While the box office takings of the US Top 10 movies may not appear to be interesting, there are certain trends which yield some potentially fascinating insights about the current state of commercial cinema.
Let's start at the top. Fast and Furious 6 is by rights, a film that shouldn't even have been made in the first place. It's the sixth movie in a franchise that started unpromisingly back in 2001 with the uncharismatic Paul Walker and Vin Diesel in leading roles. 12 years later, the same pair are still present and correct, and have added Dwayne aka The Rock to their number. It seems unlikely that he is solely responsible, but the film has grossed $170 million in 2 weeks (not to mention £16m in the UK in the same period). It seems bizarre that this should be so popular in a country where Jeremy Clarkson's baleful influence does not extend, but the facts speak for themselves.
At No. 2, we have a new film Now You See Me, which has a trailer with great appeal (ie it makes me want to see it), but hardly a starry cast. But it is ahead of After Earth, which stars Will Smith who is - in theory - a huge star. The trailer for the Smith film has had 9 times as many you tube hits as NYSM, but that shows how unimportant trailer hits are. And we should not forget that After Earth is directed by M Night Shyamalan, who has produced a series of unimaginable stinkers since the one hit wonder that was The Sixth Sense.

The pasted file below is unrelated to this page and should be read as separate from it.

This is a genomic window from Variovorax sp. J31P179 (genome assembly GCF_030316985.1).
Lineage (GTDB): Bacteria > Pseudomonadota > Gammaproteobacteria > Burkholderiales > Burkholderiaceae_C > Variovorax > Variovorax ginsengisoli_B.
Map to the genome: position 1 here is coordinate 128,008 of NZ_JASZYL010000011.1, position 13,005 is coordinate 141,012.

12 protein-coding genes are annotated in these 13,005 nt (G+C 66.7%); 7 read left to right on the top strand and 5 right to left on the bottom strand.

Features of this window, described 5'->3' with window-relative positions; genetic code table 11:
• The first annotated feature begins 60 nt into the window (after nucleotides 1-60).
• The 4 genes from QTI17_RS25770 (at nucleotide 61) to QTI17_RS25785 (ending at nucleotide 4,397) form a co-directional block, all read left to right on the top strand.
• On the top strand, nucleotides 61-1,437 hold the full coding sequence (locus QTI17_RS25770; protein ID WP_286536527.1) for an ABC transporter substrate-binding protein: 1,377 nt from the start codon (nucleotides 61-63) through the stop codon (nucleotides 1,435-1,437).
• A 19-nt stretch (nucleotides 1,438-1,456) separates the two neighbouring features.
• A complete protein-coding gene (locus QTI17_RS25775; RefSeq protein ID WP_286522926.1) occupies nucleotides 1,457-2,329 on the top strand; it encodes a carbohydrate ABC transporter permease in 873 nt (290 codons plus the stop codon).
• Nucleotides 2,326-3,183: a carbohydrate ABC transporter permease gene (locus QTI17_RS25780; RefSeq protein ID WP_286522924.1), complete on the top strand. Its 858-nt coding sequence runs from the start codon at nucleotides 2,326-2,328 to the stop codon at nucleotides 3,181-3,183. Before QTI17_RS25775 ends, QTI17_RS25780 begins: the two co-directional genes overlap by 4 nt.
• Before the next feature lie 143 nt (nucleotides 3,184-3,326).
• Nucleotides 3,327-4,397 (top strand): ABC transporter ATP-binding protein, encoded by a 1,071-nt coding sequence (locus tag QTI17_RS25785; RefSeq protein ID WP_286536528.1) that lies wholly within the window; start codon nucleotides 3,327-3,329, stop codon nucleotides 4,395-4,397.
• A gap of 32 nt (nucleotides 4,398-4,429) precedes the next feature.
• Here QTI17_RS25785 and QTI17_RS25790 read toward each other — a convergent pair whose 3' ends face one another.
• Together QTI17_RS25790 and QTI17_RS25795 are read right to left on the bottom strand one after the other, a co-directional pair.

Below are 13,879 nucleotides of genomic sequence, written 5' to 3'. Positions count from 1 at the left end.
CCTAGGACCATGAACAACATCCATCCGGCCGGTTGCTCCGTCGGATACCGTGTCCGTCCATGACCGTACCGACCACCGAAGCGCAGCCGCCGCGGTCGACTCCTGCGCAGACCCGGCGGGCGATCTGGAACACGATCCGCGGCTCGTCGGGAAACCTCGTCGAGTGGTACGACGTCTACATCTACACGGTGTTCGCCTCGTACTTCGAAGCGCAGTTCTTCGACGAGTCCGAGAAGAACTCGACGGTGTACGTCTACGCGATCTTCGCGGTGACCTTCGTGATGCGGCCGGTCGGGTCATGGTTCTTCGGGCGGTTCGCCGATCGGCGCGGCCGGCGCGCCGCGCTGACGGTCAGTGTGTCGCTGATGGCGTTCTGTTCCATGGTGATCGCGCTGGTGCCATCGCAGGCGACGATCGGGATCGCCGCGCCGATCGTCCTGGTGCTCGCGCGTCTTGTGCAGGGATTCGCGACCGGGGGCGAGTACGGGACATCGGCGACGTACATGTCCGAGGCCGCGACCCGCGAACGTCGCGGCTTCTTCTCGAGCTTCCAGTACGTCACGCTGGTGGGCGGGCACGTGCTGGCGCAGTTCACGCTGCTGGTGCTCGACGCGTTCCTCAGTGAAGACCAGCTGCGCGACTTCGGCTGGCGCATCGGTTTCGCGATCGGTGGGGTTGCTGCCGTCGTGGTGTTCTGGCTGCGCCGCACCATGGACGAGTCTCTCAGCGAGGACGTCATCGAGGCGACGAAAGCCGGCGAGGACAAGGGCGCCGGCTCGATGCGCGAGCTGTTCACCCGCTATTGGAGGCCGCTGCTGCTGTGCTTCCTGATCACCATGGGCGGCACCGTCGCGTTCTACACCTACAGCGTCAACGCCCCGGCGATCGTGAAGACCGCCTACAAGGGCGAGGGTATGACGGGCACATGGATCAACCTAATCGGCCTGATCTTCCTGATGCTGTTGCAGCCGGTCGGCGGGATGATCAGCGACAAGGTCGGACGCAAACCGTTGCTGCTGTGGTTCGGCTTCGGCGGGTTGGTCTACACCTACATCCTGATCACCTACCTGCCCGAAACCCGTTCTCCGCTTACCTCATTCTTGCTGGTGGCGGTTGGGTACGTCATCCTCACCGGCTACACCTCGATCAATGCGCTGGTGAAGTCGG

At No 4, Star Trek: Into Darkness has accumulated $188 million in 3 weeks which is pretty decent, but since Iron Man 3 has notched up $385m in 5 weeks, it is clear which superhero/sci fi movie has come out on top. Call it the Avengers influence, but it also helps that IM3 is a lot of fun.
At No 5. Epic has not exactly hit the heights with a less-than-impressive $65m in 2 weeks. Compared to The Croods, these are disappointing figures. But even more disappointing (I'm thrilled to say) is the $88m so far raked in by Hangover 3, which was supposed to be one of the great comedy/sequel hits of the summer. Since the film is such a stinker, it seems that justice has been done.
It's hard to say what expectations the studio had for The Great Gatsby, but $128m after 4 weeks and heading out of the Top 10, might seem to be at the lower end of what they might have dreamt of. Not a flop, but something less than a smasheroo. At No. 9 is an unusual American film phenomenon - an Indian/Bollywood film. The start of something new, or a one off? And finally, at No 10, I'm impressed by the staying power of Mud, which has been around for 6 weeks, taken $16m (almost certainly more than it cost to make) and has attracted glowing reviews to push it above its pay grade.
You may have noticed that there are 4 sequels in those 10 films, which is about par for this time of year - depressing, but true. But there are at least a few films that I could honestly recommend, and even one or 2 I'm looking forward to. It could be (and has been) worse.